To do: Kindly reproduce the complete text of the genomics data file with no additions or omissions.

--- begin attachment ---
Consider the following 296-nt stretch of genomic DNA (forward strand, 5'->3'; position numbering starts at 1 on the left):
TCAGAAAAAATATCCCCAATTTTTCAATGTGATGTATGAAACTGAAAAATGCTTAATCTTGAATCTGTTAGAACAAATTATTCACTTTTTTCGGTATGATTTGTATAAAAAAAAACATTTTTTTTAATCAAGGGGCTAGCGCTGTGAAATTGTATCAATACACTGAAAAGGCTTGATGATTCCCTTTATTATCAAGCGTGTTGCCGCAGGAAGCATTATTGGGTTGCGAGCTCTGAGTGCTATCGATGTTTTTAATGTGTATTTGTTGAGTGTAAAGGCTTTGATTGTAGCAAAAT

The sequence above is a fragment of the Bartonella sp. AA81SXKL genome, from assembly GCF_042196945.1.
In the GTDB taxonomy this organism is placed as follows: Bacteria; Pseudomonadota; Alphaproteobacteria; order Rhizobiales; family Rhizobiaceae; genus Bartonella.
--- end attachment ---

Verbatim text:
Consider the following 296-nt stretch of genomic DNA (forward strand, 5'->3'; position numbering starts at 1 on the left):
TCAGAAAAAATATCCCCAATTTTTCAATGTGATGTATGAAACTGAAAAATGCTTAATCTTGAATCTGTTAGAACAAATTATTCACTTTTTTCGGTATGATTTGTATAAAAAAAAACATTTTTTTTAATCAAGGGGCTAGCGCTGTGAAATTGTATCAATACACTGAAAAGGCTTGATGATTCCCTTTATTATCAAGCGTGTTGCCGCAGGAAGCATTATTGGGTTGCGAGCTCTGAGTGCTATCGATGTTTTTAATGTGTATTTGTTGAGTGTAAAGGCTTTGATTGTAGCAAAAT

The sequence above is a fragment of the Bartonella sp. AA81SXKL genome, from assembly GCF_042196945.1.
In the GTDB taxonomy this organism is placed as follows: Bacteria; Pseudomonadota; Alphaproteobacteria; order Rhizobiales; family Rhizobiaceae; genus Bartonella.